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Old 08-29-2013, 07:36 AM
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If he won't nap give him quiet activities or call for pickup. The chewelry company has absorbable fabric chews too. I would not be changing a 4 year old that often or for that type of reason. It takes too much time away from everyone else. If you want things to change you have to be firm & put it back on the parents otherwise nothing will change. They know you are it happy but unless there are consequences for them they will keep doing what is convenient for them ie. you dealing with the mess, sanitizing of toys, extra clothes, extra laundry.
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Old 08-29-2013, 07:45 AM
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Originally Posted by NeedaVaca View Post
They have chewys that come in fabric! They sometimes have an animal on them too
I will be getting some! No idea they made them! He will have to have it clipped to his shirt (a pp said paci clip, sounds the easiest) and every attempt at hewing will be redirected to that.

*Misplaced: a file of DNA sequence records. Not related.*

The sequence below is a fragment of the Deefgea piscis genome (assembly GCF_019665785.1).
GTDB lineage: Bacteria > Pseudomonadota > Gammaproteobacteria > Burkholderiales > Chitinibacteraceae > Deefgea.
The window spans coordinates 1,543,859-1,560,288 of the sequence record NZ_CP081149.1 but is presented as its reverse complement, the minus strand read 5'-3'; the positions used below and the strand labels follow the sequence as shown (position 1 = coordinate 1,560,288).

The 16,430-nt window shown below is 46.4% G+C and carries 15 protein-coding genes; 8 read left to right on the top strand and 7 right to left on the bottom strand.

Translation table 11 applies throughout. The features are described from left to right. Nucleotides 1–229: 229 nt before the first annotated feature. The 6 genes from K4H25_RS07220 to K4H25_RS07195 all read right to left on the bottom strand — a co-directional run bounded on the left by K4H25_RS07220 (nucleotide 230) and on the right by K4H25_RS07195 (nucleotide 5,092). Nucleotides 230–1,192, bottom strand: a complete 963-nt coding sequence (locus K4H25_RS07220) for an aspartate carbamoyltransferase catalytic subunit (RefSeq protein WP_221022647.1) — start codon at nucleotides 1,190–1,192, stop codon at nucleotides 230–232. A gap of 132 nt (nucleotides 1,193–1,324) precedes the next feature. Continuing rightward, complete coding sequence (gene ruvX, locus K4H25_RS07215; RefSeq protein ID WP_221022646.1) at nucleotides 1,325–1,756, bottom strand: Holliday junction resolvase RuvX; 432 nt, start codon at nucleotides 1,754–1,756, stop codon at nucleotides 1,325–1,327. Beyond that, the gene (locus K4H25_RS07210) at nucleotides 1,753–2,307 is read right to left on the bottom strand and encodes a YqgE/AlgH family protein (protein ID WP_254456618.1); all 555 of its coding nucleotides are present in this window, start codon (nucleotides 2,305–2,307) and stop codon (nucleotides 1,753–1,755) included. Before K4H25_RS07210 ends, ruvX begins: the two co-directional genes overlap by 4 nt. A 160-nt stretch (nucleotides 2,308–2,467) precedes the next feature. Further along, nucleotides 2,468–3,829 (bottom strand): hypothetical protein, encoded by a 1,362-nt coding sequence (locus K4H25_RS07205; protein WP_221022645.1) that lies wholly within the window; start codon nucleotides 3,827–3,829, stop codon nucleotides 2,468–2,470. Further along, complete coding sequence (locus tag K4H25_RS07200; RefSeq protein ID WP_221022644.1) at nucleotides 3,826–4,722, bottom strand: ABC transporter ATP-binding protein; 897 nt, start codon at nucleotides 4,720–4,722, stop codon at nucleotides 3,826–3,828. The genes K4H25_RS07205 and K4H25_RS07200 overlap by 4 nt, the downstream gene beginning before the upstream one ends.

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If he won't nap give him quiet activities or call for pickup. The chewelry company has absorbable fabric chews too. I would not be changing a 4 year old that often or for that type of reason. It takes too much time away from everyone else. If you want things to change you have to be firm & put it back on the parents otherwise nothing will change. They know you are it happy but unless there are consequences for them they will keep doing what is convenient for them ie. you dealing with the mess, sanitizing of toys, extra clothes, extra laundry.
Oh, I agree. This is the only issue I have with this family, good kid, good parents. unfortunately the calls aren't coming in for me to just term, either and I don't want to push the envelope.